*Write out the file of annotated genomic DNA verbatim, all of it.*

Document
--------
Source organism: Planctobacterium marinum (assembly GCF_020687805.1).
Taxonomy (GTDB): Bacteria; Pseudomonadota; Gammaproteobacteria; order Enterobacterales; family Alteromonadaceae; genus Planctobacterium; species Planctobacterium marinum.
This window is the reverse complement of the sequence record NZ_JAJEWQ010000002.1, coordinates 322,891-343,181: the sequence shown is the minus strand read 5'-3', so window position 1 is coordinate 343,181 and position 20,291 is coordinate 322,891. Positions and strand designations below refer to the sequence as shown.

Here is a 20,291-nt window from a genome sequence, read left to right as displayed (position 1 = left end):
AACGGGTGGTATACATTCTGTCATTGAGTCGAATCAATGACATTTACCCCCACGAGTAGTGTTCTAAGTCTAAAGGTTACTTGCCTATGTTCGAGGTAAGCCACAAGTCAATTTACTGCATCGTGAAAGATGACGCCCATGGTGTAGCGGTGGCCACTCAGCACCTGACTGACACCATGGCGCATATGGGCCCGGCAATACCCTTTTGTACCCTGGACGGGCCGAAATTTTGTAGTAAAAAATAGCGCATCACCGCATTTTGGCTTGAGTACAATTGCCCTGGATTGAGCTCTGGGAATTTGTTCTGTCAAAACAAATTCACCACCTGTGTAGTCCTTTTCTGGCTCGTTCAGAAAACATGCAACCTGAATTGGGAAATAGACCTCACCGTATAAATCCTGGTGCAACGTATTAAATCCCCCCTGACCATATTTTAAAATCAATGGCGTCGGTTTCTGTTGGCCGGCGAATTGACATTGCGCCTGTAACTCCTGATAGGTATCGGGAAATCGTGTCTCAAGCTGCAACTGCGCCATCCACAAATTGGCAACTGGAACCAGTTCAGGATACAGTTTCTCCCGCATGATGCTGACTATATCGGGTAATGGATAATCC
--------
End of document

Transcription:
Source organism: Planctobacterium marinum (assembly GCF_020687805.1).
Taxonomy (GTDB): Bacteria; Pseudomonadota; Gammaproteobacteria; order Enterobacterales; family Alteromonadaceae; genus Planctobacterium; species Planctobacterium marinum.
This window is the reverse complement of the sequence record NZ_JAJEWQ010000002.1, coordinates 322,891-343,181: the sequence shown is the minus strand read 5'-3', so window position 1 is coordinate 343,181 and position 20,291 is coordinate 322,891. Positions and strand designations below refer to the sequence as shown.

Here is a 20,291-nt window from a genome sequence, read left to right as displayed (position 1 = left end):
AACGGGTGGTATACATTCTGTCATTGAGTCGAATCAATGACATTTACCCCCACGAGTAGTGTTCTAAGTCTAAAGGTTACTTGCCTATGTTCGAGGTAAGCCACAAGTCAATTTACTGCATCGTGAAAGATGACGCCCATGGTGTAGCGGTGGCCACTCAGCACCTGACTGACACCATGGCGCATATGGGCCCGGCAATACCCTTTTGTACCCTGGACGGGCCGAAATTTTGTAGTAAAAAATAGCGCATCACCGCATTTTGGCTTGAGTACAATTGCCCTGGATTGAGCTCTGGGAATTTGTTCTGTCAAAACAAATTCACCACCTGTGTAGTCCTTTTCTGGCTCGTTCAGAAAACATGCAACCTGAATTGGGAAATAGACCTCACCGTATAAATCCTGGTGCAACGTATTAAATCCCCCCTGACCATATTTTAAAATCAATGGCGTCGGTTTCTGTTGGCCGGCGAATTGACATTGCGCCTGTAACTCCTGATAGGTATCGGGAAATCGTGTCTCAAGCTGCAACTGCGCCATCCACAAATTGGCAACTGGAACCAGTTCAGGATACAGTTTCTCCCGCATGATGCTGACTATATCGGGTAATGGATAATCC